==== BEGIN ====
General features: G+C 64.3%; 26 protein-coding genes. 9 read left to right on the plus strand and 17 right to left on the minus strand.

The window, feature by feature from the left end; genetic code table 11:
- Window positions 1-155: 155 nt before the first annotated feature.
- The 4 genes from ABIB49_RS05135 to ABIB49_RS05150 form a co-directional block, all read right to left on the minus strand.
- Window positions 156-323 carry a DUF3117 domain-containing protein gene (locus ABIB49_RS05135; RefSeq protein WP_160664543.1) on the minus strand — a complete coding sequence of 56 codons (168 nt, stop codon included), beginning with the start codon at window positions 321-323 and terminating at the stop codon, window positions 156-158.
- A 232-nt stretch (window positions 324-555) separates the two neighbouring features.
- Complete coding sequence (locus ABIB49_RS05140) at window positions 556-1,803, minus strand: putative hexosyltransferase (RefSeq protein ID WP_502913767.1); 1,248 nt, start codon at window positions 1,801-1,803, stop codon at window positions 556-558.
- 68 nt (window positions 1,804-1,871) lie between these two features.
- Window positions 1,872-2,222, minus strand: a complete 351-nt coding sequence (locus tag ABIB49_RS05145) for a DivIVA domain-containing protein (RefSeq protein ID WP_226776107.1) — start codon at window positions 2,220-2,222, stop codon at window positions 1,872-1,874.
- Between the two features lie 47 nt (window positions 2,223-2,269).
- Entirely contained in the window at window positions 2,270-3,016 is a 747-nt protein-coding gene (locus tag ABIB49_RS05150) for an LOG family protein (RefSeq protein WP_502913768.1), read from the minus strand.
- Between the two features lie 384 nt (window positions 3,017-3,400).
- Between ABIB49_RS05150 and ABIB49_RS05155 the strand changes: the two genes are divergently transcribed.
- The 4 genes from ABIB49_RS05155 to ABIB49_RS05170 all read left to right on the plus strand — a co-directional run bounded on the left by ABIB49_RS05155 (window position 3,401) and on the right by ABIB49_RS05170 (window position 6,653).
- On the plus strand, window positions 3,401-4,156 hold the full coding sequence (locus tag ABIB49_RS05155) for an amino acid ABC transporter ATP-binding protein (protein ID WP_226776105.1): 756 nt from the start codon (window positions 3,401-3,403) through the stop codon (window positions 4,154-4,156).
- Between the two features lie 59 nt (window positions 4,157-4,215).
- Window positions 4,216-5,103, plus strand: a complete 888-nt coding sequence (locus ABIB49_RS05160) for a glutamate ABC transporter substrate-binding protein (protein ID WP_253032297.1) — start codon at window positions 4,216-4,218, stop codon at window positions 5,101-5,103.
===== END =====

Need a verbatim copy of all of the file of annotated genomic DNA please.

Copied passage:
General features: G+C 64.3%; 26 protein-coding genes. 9 read left to right on the plus strand and 17 right to left on the minus strand.

The window, feature by feature from the left end; genetic code table 11:
- Window positions 1-155: 155 nt before the first annotated feature.
- The 4 genes from ABIB49_RS05135 to ABIB49_RS05150 form a co-directional block, all read right to left on the minus strand.
- Window positions 156-323 carry a DUF3117 domain-containing protein gene (locus ABIB49_RS05135; RefSeq protein WP_160664543.1) on the minus strand — a complete coding sequence of 56 codons (168 nt, stop codon included), beginning with the start codon at window positions 321-323 and terminating at the stop codon, window positions 156-158.
- A 232-nt stretch (window positions 324-555) separates the two neighbouring features.
- Complete coding sequence (locus ABIB49_RS05140) at window positions 556-1,803, minus strand: putative hexosyltransferase (RefSeq protein ID WP_502913767.1); 1,248 nt, start codon at window positions 1,801-1,803, stop codon at window positions 556-558.
- 68 nt (window positions 1,804-1,871) lie between these two features.
- Window positions 1,872-2,222, minus strand: a complete 351-nt coding sequence (locus tag ABIB49_RS05145) for a DivIVA domain-containing protein (RefSeq protein ID WP_226776107.1) — start codon at window positions 2,220-2,222, stop codon at window positions 1,872-1,874.
- Between the two features lie 47 nt (window positions 2,223-2,269).
- Entirely contained in the window at window positions 2,270-3,016 is a 747-nt protein-coding gene (locus tag ABIB49_RS05150) for an LOG family protein (RefSeq protein WP_502913768.1), read from the minus strand.
- Between the two features lie 384 nt (window positions 3,017-3,400).
- Between ABIB49_RS05150 and ABIB49_RS05155 the strand changes: the two genes are divergently transcribed.
- The 4 genes from ABIB49_RS05155 to ABIB49_RS05170 all read left to right on the plus strand — a co-directional run bounded on the left by ABIB49_RS05155 (window position 3,401) and on the right by ABIB49_RS05170 (window position 6,653).
- On the plus strand, window positions 3,401-4,156 hold the full coding sequence (locus tag ABIB49_RS05155) for an amino acid ABC transporter ATP-binding protein (protein ID WP_226776105.1): 756 nt from the start codon (window positions 3,401-3,403) through the stop codon (window positions 4,154-4,156).
- Between the two features lie 59 nt (window positions 4,157-4,215).
- Window positions 4,216-5,103, plus strand: a complete 888-nt coding sequence (locus ABIB49_RS05160) for a glutamate ABC transporter substrate-binding protein (protein ID WP_253032297.1) — start codon at window positions 4,216-4,218, stop codon at window positions 5,101-5,103.